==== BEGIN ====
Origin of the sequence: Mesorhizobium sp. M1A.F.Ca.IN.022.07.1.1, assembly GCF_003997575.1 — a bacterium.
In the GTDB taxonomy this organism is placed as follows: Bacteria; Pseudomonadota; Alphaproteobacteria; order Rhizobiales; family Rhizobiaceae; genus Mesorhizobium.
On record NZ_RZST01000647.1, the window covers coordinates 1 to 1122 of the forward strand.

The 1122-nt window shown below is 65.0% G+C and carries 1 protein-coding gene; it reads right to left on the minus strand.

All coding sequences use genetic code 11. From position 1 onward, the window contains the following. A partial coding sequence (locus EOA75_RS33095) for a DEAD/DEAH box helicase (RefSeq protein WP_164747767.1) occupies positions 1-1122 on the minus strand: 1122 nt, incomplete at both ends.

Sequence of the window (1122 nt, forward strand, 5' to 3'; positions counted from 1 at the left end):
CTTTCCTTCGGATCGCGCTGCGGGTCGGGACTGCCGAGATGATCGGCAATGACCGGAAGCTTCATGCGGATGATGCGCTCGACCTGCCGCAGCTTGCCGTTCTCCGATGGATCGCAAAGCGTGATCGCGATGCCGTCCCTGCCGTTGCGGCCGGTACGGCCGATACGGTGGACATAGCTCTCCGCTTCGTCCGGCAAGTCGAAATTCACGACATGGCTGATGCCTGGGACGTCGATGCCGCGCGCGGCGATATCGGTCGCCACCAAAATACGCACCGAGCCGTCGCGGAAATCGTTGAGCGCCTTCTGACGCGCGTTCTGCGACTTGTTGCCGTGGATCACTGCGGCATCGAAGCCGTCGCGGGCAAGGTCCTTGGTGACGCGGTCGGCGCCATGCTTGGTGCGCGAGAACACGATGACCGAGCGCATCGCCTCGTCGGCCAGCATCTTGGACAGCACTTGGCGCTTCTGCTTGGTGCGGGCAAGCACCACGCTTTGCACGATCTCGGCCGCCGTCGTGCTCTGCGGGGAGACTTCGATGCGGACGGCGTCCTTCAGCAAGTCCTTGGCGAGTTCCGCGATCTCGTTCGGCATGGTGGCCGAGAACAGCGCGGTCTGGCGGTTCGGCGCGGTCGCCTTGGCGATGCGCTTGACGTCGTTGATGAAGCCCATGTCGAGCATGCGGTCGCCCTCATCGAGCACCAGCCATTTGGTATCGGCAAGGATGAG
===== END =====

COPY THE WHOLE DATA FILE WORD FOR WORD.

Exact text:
Origin of the sequence: Mesorhizobium sp. M1A.F.Ca.IN.022.07.1.1, assembly GCF_003997575.1 — a bacterium.
In the GTDB taxonomy this organism is placed as follows: Bacteria; Pseudomonadota; Alphaproteobacteria; order Rhizobiales; family Rhizobiaceae; genus Mesorhizobium.
On record NZ_RZST01000647.1, the window covers coordinates 1 to 1122 of the forward strand.

The 1122-nt window shown below is 65.0% G+C and carries 1 protein-coding gene; it reads right to left on the minus strand.

All coding sequences use genetic code 11. From position 1 onward, the window contains the following. A partial coding sequence (locus EOA75_RS33095) for a DEAD/DEAH box helicase (RefSeq protein WP_164747767.1) occupies positions 1-1122 on the minus strand: 1122 nt, incomplete at both ends.

Sequence of the window (1122 nt, forward strand, 5' to 3'; positions counted from 1 at the left end):
CTTTCCTTCGGATCGCGCTGCGGGTCGGGACTGCCGAGATGATCGGCAATGACCGGAAGCTTCATGCGGATGATGCGCTCGACCTGCCGCAGCTTGCCGTTCTCCGATGGATCGCAAAGCGTGATCGCGATGCCGTCCCTGCCGTTGCGGCCGGTACGGCCGATACGGTGGACATAGCTCTCCGCTTCGTCCGGCAAGTCGAAATTCACGACATGGCTGATGCCTGGGACGTCGATGCCGCGCGCGGCGATATCGGTCGCCACCAAAATACGCACCGAGCCGTCGCGGAAATCGTTGAGCGCCTTCTGACGCGCGTTCTGCGACTTGTTGCCGTGGATCACTGCGGCATCGAAGCCGTCGCGGGCAAGGTCCTTGGTGACGCGGTCGGCGCCATGCTTGGTGCGCGAGAACACGATGACCGAGCGCATCGCCTCGTCGGCCAGCATCTTGGACAGCACTTGGCGCTTCTGCTTGGTGCGGGCAAGCACCACGCTTTGCACGATCTCGGCCGCCGTCGTGCTCTGCGGGGAGACTTCGATGCGGACGGCGTCCTTCAGCAAGTCCTTGGCGAGTTCCGCGATCTCGTTCGGCATGGTGGCCGAGAACAGCGCGGTCTGGCGGTTCGGCGCGGTCGCCTTGGCGATGCGCTTGACGTCGTTGATGAAGCCCATGTCGAGCATGCGGTCGCCCTCATCGAGCACCAGCCATTTGGTATCGGCAAGGATGAG